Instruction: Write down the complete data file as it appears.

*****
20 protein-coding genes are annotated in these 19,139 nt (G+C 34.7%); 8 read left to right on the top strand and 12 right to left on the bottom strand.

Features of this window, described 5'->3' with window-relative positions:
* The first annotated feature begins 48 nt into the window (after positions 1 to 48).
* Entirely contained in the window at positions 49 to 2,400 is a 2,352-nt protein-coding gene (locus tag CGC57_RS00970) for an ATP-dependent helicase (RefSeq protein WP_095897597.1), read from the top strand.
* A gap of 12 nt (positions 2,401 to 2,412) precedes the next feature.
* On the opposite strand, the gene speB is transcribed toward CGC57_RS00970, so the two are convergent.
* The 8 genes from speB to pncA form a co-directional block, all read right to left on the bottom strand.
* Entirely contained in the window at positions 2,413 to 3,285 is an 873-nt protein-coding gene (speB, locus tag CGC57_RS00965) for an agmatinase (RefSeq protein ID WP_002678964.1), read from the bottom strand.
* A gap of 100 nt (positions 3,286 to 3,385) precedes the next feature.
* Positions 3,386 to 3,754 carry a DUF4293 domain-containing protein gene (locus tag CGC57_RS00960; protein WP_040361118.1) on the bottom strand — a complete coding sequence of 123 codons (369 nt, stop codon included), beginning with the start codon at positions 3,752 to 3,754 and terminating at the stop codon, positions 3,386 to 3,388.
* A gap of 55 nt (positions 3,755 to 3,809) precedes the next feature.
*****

20 protein-coding genes are annotated in these 19,139 nt (G+C 34.7%); 8 read left to right on the top strand and 12 right to left on the bottom strand.

Features of this window, described 5'->3' with window-relative positions:
* The first annotated feature begins 48 nt into the window (after positions 1 to 48).
* Entirely contained in the window at positions 49 to 2,400 is a 2,352-nt protein-coding gene (locus tag CGC57_RS00970) for an ATP-dependent helicase (RefSeq protein WP_095897597.1), read from the top strand.
* A gap of 12 nt (positions 2,401 to 2,412) precedes the next feature.
* On the opposite strand, the gene speB is transcribed toward CGC57_RS00970, so the two are convergent.
* The 8 genes from speB to pncA form a co-directional block, all read right to left on the bottom strand.
* Entirely contained in the window at positions 2,413 to 3,285 is an 873-nt protein-coding gene (speB, locus tag CGC57_RS00965) for an agmatinase (RefSeq protein ID WP_002678964.1), read from the bottom strand.
* A gap of 100 nt (positions 3,286 to 3,385) precedes the next feature.
* Positions 3,386 to 3,754 carry a DUF4293 domain-containing protein gene (locus tag CGC57_RS00960; protein WP_040361118.1) on the bottom strand — a complete coding sequence of 123 codons (369 nt, stop codon included), beginning with the start codon at positions 3,752 to 3,754 and terminating at the stop codon, positions 3,386 to 3,388.
* A gap of 55 nt (positions 3,755 to 3,809) precedes the next feature.